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Scientists 'miserable' after oldest living 43-year-old spider die


Australian scientists are mourning the loss of the world's oldest-known spider, which died from a wasp sting. It was 43.

"We're really miserable about it," lead scientist at Curtin University, Leanda Mason, told the Daily Telegraph. "We were hoping she could have made it to 50 years old."

The Gaius Villosus, or trapdoor spider, known lovingly as Number 16, crushed the spider longevity record when it surpassed the last known oldie, a Mexican tarantula that spun its final web at 28.

The trapdoor queen had been under observation while living her best life in the wild since her birth in 1974.

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"To our knowledge this is the oldest spider ever recorded and her significant life has allowed us to further investigate the trapdoor spider's behavior and popular dynamics," Mason said. “We were able to determine that the extensive life span of the trapdoor spider is due to their life-history traits, including how they live in uncleared, native bushland, their sedentary nature and low metabolisms."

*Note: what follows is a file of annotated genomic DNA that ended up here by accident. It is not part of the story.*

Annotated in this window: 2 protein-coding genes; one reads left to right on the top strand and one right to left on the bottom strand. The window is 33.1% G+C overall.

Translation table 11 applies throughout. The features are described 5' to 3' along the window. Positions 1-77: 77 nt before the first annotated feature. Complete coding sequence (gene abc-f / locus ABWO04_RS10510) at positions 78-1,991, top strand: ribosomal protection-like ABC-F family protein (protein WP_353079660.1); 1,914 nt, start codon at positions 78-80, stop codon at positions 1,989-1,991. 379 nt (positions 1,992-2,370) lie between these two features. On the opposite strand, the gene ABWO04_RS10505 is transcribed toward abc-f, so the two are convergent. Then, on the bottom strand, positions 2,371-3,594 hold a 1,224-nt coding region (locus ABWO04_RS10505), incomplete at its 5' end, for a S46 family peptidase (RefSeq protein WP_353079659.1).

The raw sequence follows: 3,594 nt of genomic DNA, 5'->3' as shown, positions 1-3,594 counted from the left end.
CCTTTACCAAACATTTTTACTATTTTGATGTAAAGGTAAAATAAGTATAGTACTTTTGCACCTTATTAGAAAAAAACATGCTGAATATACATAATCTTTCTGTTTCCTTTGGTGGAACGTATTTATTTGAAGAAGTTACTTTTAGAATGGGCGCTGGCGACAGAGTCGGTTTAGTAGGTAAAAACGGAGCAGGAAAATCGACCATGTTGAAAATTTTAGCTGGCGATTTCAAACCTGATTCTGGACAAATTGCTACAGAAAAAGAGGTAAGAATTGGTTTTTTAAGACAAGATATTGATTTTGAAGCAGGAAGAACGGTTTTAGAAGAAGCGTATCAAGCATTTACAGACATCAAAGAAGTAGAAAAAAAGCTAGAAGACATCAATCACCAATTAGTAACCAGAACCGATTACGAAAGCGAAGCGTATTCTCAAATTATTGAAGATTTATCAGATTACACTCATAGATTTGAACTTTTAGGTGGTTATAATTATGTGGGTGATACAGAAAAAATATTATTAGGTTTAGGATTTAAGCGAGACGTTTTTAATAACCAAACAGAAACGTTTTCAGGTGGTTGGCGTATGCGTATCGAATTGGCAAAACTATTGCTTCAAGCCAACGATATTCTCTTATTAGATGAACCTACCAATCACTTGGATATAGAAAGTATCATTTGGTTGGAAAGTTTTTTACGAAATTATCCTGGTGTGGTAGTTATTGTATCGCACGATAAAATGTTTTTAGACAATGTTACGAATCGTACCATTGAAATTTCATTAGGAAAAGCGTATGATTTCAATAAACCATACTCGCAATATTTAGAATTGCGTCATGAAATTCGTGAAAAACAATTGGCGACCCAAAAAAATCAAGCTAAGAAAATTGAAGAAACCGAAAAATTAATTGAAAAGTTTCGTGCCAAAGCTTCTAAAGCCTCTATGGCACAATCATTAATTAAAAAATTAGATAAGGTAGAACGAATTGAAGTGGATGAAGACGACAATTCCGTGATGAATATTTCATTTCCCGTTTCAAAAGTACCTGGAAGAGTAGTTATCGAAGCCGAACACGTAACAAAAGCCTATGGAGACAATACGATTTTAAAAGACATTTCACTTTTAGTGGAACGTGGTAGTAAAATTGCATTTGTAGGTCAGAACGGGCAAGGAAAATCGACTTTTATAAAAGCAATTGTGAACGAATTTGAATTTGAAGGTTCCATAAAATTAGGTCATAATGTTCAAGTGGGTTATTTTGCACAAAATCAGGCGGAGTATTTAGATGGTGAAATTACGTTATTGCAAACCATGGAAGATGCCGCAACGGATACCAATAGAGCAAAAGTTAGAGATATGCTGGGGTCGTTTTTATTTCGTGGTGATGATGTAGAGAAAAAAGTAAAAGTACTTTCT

This particular species of spider typically lives anywhere from five to 20 years and isn't a mortal threat to humankind, although a bite can be painful.

Females don't get out too much and are known to stay in or around their burrow for much if not all of their lives, making Number 16 an easy specimen for the scientists to research and, apparently, grow rather attached to.